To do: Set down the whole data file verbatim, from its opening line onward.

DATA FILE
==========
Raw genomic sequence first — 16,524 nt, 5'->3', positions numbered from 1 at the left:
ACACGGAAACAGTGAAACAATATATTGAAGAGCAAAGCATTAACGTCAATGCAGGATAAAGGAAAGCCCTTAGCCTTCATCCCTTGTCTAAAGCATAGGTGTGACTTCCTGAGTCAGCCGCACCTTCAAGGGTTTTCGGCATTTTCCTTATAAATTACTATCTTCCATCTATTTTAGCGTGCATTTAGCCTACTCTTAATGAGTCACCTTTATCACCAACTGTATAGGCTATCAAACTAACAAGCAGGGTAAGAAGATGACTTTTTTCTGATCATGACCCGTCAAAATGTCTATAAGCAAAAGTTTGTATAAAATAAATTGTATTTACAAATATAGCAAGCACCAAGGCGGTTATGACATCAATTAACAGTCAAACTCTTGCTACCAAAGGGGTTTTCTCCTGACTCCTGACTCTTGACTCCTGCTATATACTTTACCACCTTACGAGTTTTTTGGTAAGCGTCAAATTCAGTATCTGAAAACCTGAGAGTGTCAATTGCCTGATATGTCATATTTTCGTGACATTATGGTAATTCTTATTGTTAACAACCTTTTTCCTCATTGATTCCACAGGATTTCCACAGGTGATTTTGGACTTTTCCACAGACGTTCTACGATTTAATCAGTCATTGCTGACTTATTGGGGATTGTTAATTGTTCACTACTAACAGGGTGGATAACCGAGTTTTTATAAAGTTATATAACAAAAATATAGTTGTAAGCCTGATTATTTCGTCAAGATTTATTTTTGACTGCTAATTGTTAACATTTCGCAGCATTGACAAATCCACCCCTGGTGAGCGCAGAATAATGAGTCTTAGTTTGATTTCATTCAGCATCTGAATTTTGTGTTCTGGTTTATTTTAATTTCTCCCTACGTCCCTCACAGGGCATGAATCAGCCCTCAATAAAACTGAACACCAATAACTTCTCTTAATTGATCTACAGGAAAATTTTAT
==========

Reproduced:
Raw genomic sequence first — 16,524 nt, 5'->3', positions numbered from 1 at the left:
ACACGGAAACAGTGAAACAATATATTGAAGAGCAAAGCATTAACGTCAATGCAGGATAAAGGAAAGCCCTTAGCCTTCATCCCTTGTCTAAAGCATAGGTGTGACTTCCTGAGTCAGCCGCACCTTCAAGGGTTTTCGGCATTTTCCTTATAAATTACTATCTTCCATCTATTTTAGCGTGCATTTAGCCTACTCTTAATGAGTCACCTTTATCACCAACTGTATAGGCTATCAAACTAACAAGCAGGGTAAGAAGATGACTTTTTTCTGATCATGACCCGTCAAAATGTCTATAAGCAAAAGTTTGTATAAAATAAATTGTATTTACAAATATAGCAAGCACCAAGGCGGTTATGACATCAATTAACAGTCAAACTCTTGCTACCAAAGGGGTTTTCTCCTGACTCCTGACTCTTGACTCCTGCTATATACTTTACCACCTTACGAGTTTTTTGGTAAGCGTCAAATTCAGTATCTGAAAACCTGAGAGTGTCAATTGCCTGATATGTCATATTTTCGTGACATTATGGTAATTCTTATTGTTAACAACCTTTTTCCTCATTGATTCCACAGGATTTCCACAGGTGATTTTGGACTTTTCCACAGACGTTCTACGATTTAATCAGTCATTGCTGACTTATTGGGGATTGTTAATTGTTCACTACTAACAGGGTGGATAACCGAGTTTTTATAAAGTTATATAACAAAAATATAGTTGTAAGCCTGATTATTTCGTCAAGATTTATTTTTGACTGCTAATTGTTAACATTTCGCAGCATTGACAAATCCACCCCTGGTGAGCGCAGAATAATGAGTCTTAGTTTGATTTCATTCAGCATCTGAATTTTGTGTTCTGGTTTATTTTAATTTCTCCCTACGTCCCTCACAGGGCATGAATCAGCCCTCAATAAAACTGAACACCAATAACTTCTCTTAATTGATCTACAGGAAAATTTTAT